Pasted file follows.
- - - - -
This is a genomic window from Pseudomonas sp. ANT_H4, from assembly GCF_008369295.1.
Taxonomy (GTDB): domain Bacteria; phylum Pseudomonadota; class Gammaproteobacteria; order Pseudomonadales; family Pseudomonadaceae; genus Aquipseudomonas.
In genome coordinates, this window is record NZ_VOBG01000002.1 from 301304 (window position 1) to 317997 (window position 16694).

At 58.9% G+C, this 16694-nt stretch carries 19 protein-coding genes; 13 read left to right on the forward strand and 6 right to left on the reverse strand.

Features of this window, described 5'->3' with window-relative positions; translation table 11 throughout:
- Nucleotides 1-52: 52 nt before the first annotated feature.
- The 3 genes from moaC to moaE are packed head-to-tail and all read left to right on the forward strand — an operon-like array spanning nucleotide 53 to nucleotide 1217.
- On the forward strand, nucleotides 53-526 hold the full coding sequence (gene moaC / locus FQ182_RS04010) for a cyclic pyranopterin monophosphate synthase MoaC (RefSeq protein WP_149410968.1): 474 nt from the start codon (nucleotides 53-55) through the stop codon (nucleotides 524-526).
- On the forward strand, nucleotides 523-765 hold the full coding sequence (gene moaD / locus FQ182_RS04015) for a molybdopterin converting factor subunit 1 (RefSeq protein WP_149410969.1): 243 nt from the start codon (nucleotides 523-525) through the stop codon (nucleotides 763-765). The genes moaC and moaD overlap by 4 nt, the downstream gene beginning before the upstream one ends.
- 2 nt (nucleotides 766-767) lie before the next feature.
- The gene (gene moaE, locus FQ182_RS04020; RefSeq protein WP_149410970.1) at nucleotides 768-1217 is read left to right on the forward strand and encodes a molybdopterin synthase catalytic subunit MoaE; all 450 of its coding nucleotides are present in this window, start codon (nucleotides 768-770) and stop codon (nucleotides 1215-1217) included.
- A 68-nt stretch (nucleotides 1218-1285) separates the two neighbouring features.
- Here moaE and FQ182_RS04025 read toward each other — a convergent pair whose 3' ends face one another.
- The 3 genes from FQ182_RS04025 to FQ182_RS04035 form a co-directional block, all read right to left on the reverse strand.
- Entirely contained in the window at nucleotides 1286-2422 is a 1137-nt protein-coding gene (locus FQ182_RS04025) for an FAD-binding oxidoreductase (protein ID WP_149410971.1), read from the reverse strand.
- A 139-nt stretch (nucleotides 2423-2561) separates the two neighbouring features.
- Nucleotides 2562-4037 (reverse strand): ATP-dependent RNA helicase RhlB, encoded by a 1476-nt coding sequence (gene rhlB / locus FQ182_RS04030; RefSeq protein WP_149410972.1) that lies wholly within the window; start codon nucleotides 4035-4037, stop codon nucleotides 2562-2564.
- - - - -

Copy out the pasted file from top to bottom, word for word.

This is a genomic window from Pseudomonas sp. ANT_H4, from assembly GCF_008369295.1.
Taxonomy (GTDB): domain Bacteria; phylum Pseudomonadota; class Gammaproteobacteria; order Pseudomonadales; family Pseudomonadaceae; genus Aquipseudomonas.
In genome coordinates, this window is record NZ_VOBG01000002.1 from 301304 (window position 1) to 317997 (window position 16694).

At 58.9% G+C, this 16694-nt stretch carries 19 protein-coding genes; 13 read left to right on the forward strand and 6 right to left on the reverse strand.

Features of this window, described 5'->3' with window-relative positions; translation table 11 throughout:
- Nucleotides 1-52: 52 nt before the first annotated feature.
- The 3 genes from moaC to moaE are packed head-to-tail and all read left to right on the forward strand — an operon-like array spanning nucleotide 53 to nucleotide 1217.
- On the forward strand, nucleotides 53-526 hold the full coding sequence (gene moaC / locus FQ182_RS04010) for a cyclic pyranopterin monophosphate synthase MoaC (RefSeq protein WP_149410968.1): 474 nt from the start codon (nucleotides 53-55) through the stop codon (nucleotides 524-526).
- On the forward strand, nucleotides 523-765 hold the full coding sequence (gene moaD / locus FQ182_RS04015) for a molybdopterin converting factor subunit 1 (RefSeq protein WP_149410969.1): 243 nt from the start codon (nucleotides 523-525) through the stop codon (nucleotides 763-765). The genes moaC and moaD overlap by 4 nt, the downstream gene beginning before the upstream one ends.
- 2 nt (nucleotides 766-767) lie before the next feature.
- The gene (gene moaE, locus FQ182_RS04020; RefSeq protein WP_149410970.1) at nucleotides 768-1217 is read left to right on the forward strand and encodes a molybdopterin synthase catalytic subunit MoaE; all 450 of its coding nucleotides are present in this window, start codon (nucleotides 768-770) and stop codon (nucleotides 1215-1217) included.
- A 68-nt stretch (nucleotides 1218-1285) separates the two neighbouring features.
- Here moaE and FQ182_RS04025 read toward each other — a convergent pair whose 3' ends face one another.
- The 3 genes from FQ182_RS04025 to FQ182_RS04035 form a co-directional block, all read right to left on the reverse strand.
- Entirely contained in the window at nucleotides 1286-2422 is a 1137-nt protein-coding gene (locus FQ182_RS04025) for an FAD-binding oxidoreductase (protein ID WP_149410971.1), read from the reverse strand.
- A 139-nt stretch (nucleotides 2423-2561) separates the two neighbouring features.
- Nucleotides 2562-4037 (reverse strand): ATP-dependent RNA helicase RhlB, encoded by a 1476-nt coding sequence (gene rhlB / locus FQ182_RS04030; RefSeq protein WP_149410972.1) that lies wholly within the window; start codon nucleotides 4035-4037, stop codon nucleotides 2562-2564.